It's everyone's favorite time of year. No, it's not time for the holidays… it's tax season! While you're gathering all of your documents and preparing to file this year, don't forget that there are scammers who wait all year for this time just to have a better chance at catching you off-guard. No need to worry, though, because it's possible to be prepared for these scammers and their tactics.
If you want to tackle this tax season scam-free, keep reading to learn how to defend and protect yourself from potential tax-related scams, this tax season and beyond.
What to Look For
While scams can be scary, they usually give themselves away if you know what you're looking for. Should you come across or be met with any of the following, run - don't walk - in the other direction:
- Offers for tax refunds that are "faster" or "bigger"
- Threats of arrest for non-payment of taxes
- Threats to suspend or cancel your SSN
- Asking for credit or debit card numbers
All of these instances could occur online or over the phone, so take note and be vigilant.
It's also important to remember that the IRS never sends unsolicited emails, so never respond to, or click into content from, an unexpected email posing as the IRS. This can include:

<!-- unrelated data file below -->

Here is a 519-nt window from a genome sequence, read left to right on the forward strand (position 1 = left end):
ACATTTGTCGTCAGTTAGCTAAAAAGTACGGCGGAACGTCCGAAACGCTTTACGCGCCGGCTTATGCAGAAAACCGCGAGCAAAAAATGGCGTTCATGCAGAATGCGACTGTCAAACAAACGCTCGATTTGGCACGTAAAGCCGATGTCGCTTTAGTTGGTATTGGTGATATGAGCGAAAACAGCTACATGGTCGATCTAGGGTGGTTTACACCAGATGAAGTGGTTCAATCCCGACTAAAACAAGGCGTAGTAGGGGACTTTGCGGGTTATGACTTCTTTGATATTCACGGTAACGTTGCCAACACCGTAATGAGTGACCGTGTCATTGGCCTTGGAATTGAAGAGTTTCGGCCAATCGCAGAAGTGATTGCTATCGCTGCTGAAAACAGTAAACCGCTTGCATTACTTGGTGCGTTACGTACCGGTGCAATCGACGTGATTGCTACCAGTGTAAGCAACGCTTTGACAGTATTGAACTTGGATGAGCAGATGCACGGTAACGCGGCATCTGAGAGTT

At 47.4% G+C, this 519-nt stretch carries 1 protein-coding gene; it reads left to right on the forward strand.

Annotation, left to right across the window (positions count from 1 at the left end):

- Emails urging for generous donations in the wake of natural disasters
- Emails instructing you to reset your password, or emails containing a one-time-use password, when you did not initiate a reset
- Emails containing apparent attachments of sensitive documents
These aim to gain access to your personal and financial information, as well as take advantage of you financially. Just remember: if a suspicious email comes through, know exactly what to do - delete it!
How to Defend Yourself
Knowledge is power, so now that you know what to look for in terms of scams, it's important to know the steps and actions you can take to defend yourself against them.
- Make sure you have up-to-date security software on the device you'll use to file
- Don't provide any account login information in response to emails, texts, or calls
- Inspect hyperlink destinations by hovering over them or long-pressing on mobile devices to ensure they lead to where they say they do
- Don't open unexpected attachments and links
- If you receive a suspicious call, hang up and contact the business directly through a published customer service line
Report Scams and Fraud
Should you ever experience an attempted - or successful - scam or fraudulent act, chances are someone else has experienced, or will experience, the same thing. When you know that you've come across something suspicious, make sure you report the incident to the appropriate source. At Coosa Valley Credit Union, we have a Reporting Center on our website to make it quick and convenient for members to notify us of successful or potential attacks: https://www.mycvcu.org/reporting-center
Feel prepared to face tax season safely? Armor up with your knowledge, be vigilant and quick to question, and you'll be able to protect you, and your loved ones, every day.
For more information, visit https://www.irs.gov/newsroom/tax-scams-consumer-alerts